Quagmire 3×22: Well, Captain, what now?

Romancing the Stone.

This is one of the most oft quoted episodes for understanding Mulder and Scully’s psychology and more importantly, the dysfunctionality of their relationship. The X-File itself isn’t very good, but the episode is quite fun. I wouldn’t quite characterize it as a comedy episode, but it is “light”, possibly due to the influence of Darin Morgan on Kim Newton’s script.

Before watching this again, I was prepared to write a speech about how it’s no coincidence that the two episodes that offer the most insight into Scully’s character this season were written by a woman. After all, Kim Newton is also the writer who brought us “Revelations” (3×11) where Scully’s background of faith is explored. And yet, it turns out that Darin Morgan is an uncredited writer on “Quagmire”. Rumor has it that the famous “conversation on a rock” is entirely his. Not only that, but according to Chris Carter, Morgan also contributed a “tremendous” amount of work, uncredited, for the script for “Revelations” as well. Maybe it’s because I’ve spent so much time mentally dwelling on his episodes lately, but I never really appreciated how truly Darin Morgan-esque this episode is. True, it’s written by Kim Newton and Darin Morgan is only an uncredited contributor, but his stamp is unmistakable.

Is that not Morgan’s voice we’re hearing again after all? The characterization here is in keeping with his previous episodes. Mulder is chasing after the ridiculous and rather than looking like an abnormally clever investigator he’s painted as obstinately, if endearingly foolish. Scully, on the other hand, is chock full of insight. Then there are the recurring characters like the stoners, and even Queequeg, who were introduced in his earlier work. Not to mention the tone of certain characters like the Sheriff, and certain gags like Bertram‘s trashy hat are telltale signs. You can tell Morgan didn’t write the whole thing but it smacks of his scent. The tone actually reminds me of “War of the Coprophages” (3×12) in a lot of ways.

But enough about a question we’ll never know the answer to and back to the episode at hand. This is one of those episodes that everybody enjoys and yet it’s somehow not a fan favorite. I suspect that’s because the X-File itself isn’t very interesting. The charm of this episode is in watching Mulder and Scully interact in a most domesticated fashion. From their first moments on the screen in that funny little car ride, instead of having their typically clinical conversation about a mysterious case, they’re bickering over bringing the dog rather than putting him in a kennel.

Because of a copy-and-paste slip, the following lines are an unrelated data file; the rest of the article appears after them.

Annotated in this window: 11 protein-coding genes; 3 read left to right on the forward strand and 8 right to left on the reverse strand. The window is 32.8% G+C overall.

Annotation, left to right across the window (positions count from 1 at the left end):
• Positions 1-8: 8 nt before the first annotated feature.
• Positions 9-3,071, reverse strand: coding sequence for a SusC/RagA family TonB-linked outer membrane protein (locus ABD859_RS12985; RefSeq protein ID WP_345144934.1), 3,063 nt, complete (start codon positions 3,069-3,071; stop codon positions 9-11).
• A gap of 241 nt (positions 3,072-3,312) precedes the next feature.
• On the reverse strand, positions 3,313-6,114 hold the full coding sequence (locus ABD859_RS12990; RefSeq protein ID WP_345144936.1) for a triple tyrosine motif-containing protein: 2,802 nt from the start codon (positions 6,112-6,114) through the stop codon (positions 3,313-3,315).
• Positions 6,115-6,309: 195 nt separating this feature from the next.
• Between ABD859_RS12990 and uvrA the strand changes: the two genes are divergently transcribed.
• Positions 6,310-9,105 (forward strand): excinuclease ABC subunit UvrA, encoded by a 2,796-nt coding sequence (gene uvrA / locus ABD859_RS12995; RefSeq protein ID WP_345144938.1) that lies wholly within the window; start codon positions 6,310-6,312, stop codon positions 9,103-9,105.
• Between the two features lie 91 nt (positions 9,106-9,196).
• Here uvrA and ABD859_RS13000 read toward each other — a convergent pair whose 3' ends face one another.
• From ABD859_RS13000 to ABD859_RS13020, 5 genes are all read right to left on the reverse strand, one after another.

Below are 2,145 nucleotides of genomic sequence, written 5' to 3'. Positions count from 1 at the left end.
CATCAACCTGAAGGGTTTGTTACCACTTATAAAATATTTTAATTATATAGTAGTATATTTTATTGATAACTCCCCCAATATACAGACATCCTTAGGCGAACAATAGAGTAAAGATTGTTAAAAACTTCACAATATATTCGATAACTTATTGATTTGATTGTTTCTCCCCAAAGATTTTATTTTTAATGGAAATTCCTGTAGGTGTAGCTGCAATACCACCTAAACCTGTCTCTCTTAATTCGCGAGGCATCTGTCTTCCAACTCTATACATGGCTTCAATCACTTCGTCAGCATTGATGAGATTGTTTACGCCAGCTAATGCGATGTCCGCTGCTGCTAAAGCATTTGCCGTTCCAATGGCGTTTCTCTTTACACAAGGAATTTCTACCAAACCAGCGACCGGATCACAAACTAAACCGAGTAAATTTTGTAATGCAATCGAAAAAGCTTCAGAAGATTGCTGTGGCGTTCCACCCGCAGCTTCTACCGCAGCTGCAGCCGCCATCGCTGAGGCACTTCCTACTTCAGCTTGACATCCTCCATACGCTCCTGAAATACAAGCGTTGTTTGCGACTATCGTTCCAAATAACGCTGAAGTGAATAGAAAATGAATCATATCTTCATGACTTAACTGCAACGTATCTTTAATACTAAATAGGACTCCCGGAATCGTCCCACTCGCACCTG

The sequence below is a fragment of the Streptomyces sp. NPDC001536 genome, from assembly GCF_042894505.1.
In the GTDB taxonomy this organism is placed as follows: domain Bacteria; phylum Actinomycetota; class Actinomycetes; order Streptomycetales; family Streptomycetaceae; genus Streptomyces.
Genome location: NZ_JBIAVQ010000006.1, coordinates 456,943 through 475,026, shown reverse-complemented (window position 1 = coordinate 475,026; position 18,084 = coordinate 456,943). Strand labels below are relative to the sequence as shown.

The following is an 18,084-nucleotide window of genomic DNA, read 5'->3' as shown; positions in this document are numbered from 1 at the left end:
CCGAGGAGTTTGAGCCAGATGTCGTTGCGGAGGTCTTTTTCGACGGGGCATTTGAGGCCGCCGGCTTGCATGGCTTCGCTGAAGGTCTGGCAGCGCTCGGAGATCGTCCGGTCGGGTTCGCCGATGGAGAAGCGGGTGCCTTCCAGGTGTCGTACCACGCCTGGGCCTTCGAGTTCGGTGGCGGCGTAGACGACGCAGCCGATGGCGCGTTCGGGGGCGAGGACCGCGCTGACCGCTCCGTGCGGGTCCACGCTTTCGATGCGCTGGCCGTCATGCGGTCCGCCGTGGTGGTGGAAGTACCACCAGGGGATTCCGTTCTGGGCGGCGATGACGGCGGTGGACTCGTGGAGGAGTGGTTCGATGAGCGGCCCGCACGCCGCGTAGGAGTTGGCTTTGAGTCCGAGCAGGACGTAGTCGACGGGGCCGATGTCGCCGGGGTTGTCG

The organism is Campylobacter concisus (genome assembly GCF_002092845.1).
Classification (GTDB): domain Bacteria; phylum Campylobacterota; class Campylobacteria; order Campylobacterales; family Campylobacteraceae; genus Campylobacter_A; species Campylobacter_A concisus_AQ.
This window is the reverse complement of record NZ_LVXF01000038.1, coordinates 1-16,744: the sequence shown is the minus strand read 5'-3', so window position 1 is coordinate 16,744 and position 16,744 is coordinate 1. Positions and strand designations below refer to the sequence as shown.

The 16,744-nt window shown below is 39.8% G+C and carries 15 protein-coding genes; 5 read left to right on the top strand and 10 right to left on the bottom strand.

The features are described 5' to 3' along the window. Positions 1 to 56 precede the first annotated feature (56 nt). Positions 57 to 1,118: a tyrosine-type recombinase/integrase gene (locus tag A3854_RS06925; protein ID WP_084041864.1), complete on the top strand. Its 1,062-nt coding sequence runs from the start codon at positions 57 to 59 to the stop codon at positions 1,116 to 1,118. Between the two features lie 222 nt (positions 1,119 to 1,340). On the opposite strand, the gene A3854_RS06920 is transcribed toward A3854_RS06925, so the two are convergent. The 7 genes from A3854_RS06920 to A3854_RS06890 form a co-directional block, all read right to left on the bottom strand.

It’s hilarious. And it’s a nice change of pace because it’s been a while since we’ve been reminded that Scully actually finds Mulder amusing. This was more their relationship dynamic in Season 1. Season 2 they were almost romantically devoted to each other (we’ll get to that definition in a moment) but Season 3 has been devoted to taking the bloom off the rose; all their faults are out in the open. This episode continues that theme by delving into the psychological complexities of their unusual relationship.

The X-Files itself has always been a romance on several levels. Setting aside for a moment the more obvious definition of romance as an idealized love, friendship or otherwise (which The X-Files also depicts), first it’s a literary romance, and I don’t mean the kind of fiction with Fabio on the cover. The Oxford English Dictionary defines literary “romance” as “a work of fiction depicting a setting and events remote from everyday life.” (And wouldn’t you know it, the theme of the episode, Moby Dick, is a famous romance novel from the 19th century.) Connected to that definition, “romance” is also considered “a quality or feeling of mystery, excitement, and remoteness from everyday life.”

Now, store that information away for a moment while we discuss Scully. The question that’s subtly addressed in this episode is why is Scully still here? After all, she clearly doesn’t believe in the work; most of it, like this case, she finds patently ridiculous. True, over the past year she’s become personally involved by a set of tragic circumstances. But the man who killed her sister has been killed and she’s shown some serious reluctance to address or even try to remember the circumstances of her abduction. By the end of the last mythology episode, “Apocrypha” (3×16), she infers that the answers aren’t sufficient because they won’t bring justice. So again I ask, what is she still doing here?